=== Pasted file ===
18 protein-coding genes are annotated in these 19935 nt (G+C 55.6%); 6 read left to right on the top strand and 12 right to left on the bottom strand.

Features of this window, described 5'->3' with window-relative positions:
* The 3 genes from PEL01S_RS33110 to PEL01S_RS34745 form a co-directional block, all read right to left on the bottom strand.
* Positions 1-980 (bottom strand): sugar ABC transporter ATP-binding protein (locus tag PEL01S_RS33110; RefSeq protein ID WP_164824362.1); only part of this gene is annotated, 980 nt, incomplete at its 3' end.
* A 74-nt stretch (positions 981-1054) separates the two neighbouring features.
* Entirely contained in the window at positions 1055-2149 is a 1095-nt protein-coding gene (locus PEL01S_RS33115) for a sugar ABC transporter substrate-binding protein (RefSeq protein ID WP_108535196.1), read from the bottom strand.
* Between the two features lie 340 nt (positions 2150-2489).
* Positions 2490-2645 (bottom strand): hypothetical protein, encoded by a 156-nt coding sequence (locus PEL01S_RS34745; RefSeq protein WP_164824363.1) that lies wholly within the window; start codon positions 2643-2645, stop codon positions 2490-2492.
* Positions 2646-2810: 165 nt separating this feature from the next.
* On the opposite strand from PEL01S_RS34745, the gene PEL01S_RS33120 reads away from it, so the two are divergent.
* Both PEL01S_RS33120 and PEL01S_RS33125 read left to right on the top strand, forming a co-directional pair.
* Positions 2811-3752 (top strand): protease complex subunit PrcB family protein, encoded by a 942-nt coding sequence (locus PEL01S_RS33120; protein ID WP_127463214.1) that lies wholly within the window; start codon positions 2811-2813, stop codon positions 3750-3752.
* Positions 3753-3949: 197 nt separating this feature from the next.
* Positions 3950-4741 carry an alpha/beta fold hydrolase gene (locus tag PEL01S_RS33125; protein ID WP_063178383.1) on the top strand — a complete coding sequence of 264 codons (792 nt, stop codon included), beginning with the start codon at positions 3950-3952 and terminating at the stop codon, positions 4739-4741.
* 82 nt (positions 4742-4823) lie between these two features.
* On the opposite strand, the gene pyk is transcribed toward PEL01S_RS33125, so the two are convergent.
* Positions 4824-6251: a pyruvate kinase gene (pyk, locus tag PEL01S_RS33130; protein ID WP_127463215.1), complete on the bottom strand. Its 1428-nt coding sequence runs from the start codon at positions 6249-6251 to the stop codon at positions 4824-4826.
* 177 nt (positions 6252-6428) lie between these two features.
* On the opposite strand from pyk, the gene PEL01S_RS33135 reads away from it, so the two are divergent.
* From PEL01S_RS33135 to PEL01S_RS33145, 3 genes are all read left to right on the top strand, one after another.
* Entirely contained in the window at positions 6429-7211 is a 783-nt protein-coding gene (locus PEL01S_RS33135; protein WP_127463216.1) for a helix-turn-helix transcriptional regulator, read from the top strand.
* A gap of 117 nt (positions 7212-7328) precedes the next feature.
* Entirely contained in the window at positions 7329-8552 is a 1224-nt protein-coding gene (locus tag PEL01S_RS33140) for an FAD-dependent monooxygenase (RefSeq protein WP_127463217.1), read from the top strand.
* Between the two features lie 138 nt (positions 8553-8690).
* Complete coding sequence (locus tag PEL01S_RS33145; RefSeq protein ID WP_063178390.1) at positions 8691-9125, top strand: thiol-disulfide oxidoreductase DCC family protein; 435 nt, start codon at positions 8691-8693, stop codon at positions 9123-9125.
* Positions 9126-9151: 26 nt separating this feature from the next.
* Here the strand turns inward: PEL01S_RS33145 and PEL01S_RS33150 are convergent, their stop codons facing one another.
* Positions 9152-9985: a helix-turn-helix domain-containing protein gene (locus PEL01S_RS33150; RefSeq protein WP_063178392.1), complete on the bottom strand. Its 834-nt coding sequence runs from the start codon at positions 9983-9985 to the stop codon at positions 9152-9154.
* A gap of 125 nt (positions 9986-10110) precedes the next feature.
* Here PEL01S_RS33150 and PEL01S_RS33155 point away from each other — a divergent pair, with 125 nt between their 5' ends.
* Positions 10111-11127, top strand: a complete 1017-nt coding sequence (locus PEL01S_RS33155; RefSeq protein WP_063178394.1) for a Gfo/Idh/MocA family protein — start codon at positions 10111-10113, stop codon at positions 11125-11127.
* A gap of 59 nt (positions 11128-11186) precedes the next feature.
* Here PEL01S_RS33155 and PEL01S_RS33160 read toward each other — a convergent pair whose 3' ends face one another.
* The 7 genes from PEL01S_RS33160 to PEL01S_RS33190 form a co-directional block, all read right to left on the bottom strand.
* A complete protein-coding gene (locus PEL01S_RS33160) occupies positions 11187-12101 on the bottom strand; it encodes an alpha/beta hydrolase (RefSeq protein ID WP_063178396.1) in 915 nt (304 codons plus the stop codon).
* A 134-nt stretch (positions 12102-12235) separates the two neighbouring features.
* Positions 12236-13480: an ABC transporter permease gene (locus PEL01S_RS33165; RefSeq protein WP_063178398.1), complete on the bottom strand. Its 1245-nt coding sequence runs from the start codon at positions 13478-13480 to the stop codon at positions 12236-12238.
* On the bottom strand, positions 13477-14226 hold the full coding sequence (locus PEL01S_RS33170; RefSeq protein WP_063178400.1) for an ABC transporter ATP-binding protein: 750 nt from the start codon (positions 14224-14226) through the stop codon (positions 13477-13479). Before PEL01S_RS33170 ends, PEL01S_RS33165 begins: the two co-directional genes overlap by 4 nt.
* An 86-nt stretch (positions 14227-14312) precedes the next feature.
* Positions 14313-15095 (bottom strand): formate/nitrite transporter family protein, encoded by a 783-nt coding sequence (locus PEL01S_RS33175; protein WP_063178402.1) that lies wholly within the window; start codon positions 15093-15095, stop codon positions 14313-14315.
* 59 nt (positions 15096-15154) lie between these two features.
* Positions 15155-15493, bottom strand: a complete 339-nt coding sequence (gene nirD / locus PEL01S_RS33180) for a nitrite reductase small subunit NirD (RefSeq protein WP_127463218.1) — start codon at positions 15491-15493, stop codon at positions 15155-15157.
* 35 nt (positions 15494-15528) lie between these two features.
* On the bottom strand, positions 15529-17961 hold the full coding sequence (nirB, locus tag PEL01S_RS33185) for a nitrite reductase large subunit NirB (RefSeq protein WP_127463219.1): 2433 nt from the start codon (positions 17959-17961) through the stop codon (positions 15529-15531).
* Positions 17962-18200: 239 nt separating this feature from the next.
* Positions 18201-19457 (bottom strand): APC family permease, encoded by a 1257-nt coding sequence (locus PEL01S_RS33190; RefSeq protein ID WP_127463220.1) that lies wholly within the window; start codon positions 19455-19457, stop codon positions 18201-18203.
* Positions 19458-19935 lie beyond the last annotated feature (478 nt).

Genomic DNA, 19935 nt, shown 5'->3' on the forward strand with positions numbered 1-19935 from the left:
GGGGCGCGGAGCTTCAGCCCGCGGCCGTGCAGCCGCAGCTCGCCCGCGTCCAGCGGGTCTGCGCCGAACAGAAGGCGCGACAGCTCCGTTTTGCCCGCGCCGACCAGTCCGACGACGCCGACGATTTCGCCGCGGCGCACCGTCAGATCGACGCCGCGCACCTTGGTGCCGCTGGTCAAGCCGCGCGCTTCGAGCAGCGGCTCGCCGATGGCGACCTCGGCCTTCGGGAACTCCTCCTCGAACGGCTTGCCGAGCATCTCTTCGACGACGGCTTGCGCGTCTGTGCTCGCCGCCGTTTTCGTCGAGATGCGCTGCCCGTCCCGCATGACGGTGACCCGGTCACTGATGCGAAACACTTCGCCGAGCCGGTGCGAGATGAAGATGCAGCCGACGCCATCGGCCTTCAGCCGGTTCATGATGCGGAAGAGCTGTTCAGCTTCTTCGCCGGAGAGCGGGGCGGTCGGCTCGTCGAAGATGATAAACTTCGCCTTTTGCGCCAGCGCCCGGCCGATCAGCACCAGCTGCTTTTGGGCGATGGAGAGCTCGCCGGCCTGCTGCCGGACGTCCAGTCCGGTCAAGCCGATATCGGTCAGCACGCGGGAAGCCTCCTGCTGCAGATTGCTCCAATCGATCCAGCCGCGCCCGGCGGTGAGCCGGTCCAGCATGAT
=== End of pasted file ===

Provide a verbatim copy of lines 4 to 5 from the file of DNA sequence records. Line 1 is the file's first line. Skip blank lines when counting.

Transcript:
* Positions 1-980 (bottom strand): sugar ABC transporter ATP-binding protein (locus tag PEL01S_RS33110; RefSeq protein ID WP_164824362.1); only part of this gene is annotated, 980 nt, incomplete at its 3' end.
* A 74-nt stretch (positions 981-1054) separates the two neighbouring features.